How has the end of JobKeeper hit recovering Australian businesses?

More Australian businesses are struggling to pay their bills since JobKeeper ended, CreditorWatch’s latest Business Risk Review has found.

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More Australian businesses are struggling to pay their bills since JobKeeper ended, CreditorWatch has found.

The digital credit reporting agency’s latest Business Risk Review is the first it has conducted since the end of JobKeeper. It found that, while business activity looks to be generally healthy, businesses are taking longer to pay their bills.

It also found the number of defaults is back to pre-pandemic levels, though some industries are still struggling. But CreditorWatch believes a strong pipeline of credit enquiries points to an economic recovery.

Bills are multiplying after JobKeeper

One trend highlighted in CreditorWatch’s April Business Risk Review was the increase in time businesses took to pay their bills since JobKeeper ended.

CreditWatch said this held true across 17 of the 19 industries surveyed. The industries most affected were healthcare, construction, administration, and social assistance.

CreditorWatch CEO Patrick Coghlan commented on the increase in payment delays, saying:

Twice as many industries reported a deterioration in payment times versus last month. This is to be expected following the withdrawal of JobKeeper – the Federal Government’s main economic stimulus measure.

But we won’t really be able to get a true read on economic conditions until the June and September quarters, when businesses will have had time to stand on their own feet for a period without government support.

While defaults were found to be lower than the same time last year, they’ve increased since January 2021. Currently, the businesses most likely to default are those in industries such as accommodation, food services, postal, and public administration.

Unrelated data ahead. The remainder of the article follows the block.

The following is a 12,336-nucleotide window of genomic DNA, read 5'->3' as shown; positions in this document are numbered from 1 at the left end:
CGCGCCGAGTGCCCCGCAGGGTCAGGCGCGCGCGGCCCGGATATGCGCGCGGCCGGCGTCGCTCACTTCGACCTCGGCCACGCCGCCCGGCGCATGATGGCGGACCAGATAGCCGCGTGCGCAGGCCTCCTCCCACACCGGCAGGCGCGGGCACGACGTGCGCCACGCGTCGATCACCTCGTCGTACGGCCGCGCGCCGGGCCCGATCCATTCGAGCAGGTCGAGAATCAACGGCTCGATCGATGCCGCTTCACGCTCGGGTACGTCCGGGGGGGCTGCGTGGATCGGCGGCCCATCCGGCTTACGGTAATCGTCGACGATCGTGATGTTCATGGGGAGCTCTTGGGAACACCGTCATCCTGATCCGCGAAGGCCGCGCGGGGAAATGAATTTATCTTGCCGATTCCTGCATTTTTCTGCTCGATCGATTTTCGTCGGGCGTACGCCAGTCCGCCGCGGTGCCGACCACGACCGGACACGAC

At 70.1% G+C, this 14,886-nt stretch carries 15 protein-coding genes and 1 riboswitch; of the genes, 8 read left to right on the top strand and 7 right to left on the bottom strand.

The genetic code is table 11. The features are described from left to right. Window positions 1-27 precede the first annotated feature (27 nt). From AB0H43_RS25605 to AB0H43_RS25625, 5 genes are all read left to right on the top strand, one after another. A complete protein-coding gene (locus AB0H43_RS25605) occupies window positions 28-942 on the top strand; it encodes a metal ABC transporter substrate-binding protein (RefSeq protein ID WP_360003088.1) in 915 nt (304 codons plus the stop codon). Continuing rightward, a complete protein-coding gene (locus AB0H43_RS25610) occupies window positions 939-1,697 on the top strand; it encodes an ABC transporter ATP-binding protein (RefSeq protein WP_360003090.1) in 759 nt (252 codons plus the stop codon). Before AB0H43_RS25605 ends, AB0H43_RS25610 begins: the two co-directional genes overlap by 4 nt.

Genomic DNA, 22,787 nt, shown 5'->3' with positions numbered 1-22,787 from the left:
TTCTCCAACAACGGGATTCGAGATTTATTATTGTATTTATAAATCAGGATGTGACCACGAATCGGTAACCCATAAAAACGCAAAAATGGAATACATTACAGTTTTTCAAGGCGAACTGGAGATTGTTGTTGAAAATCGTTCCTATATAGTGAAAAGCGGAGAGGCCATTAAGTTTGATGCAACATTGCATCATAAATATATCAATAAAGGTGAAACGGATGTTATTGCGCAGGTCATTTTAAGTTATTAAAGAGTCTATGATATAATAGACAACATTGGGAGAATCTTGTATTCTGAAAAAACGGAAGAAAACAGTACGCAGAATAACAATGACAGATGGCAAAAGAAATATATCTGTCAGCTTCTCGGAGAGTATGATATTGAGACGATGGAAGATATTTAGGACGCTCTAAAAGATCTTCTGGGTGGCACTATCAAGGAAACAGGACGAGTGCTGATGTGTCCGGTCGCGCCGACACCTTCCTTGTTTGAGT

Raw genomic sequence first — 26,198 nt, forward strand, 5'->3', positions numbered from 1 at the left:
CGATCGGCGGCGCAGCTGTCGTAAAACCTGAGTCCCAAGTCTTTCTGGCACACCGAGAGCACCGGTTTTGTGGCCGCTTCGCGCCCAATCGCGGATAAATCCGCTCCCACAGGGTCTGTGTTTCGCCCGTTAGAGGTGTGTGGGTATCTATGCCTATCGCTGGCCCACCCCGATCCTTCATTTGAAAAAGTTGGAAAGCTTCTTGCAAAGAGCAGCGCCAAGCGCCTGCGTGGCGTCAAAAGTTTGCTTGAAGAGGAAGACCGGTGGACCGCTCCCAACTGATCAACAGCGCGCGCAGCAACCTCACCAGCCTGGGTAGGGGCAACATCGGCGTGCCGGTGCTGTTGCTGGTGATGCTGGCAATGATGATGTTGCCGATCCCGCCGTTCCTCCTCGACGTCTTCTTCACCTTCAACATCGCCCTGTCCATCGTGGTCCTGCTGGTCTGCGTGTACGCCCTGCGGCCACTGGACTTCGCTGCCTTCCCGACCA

CreditorWatch’s chief economist Harley Dale said yesterday:

The sting is defaults rose by 18 per cent in the three months to April 2021 compared to the three months to January 2021. We are certainly seeing mixed results for defaults and will have a watchful eye on these figures for the June 2021 quarter. These results will be far more telling in terms of how businesses are really performing…

It’s expected the Federal Government will announce targeted stimulus measures in the federal budget to assist sectors that have been severely affected by pandemic. This will also flow through to future payments’ data.

Good news

While some of the data within the latest Business Risk Review looks bleak, it also houses plenty of positive news.

CreditorWatch said the rate of external administrations – which incorporates administration, receivership and liquidation ­– was falling. Over the three months prior to April 2021, the number of external administrations dropped 34% compared to the same period of 2020. CreditorWatch said that number had been falling for 14 consecutive months now.

The agency also reported a continuing pipeline of credit enquiries. It says this indicates a healthy level of business activities following the pandemic – another sign Australia’s economy is recovering from both the pandemic and the end of JobKeeper. CreditorWatch performed 39% more credit enquiries last month than it did in April 2020.

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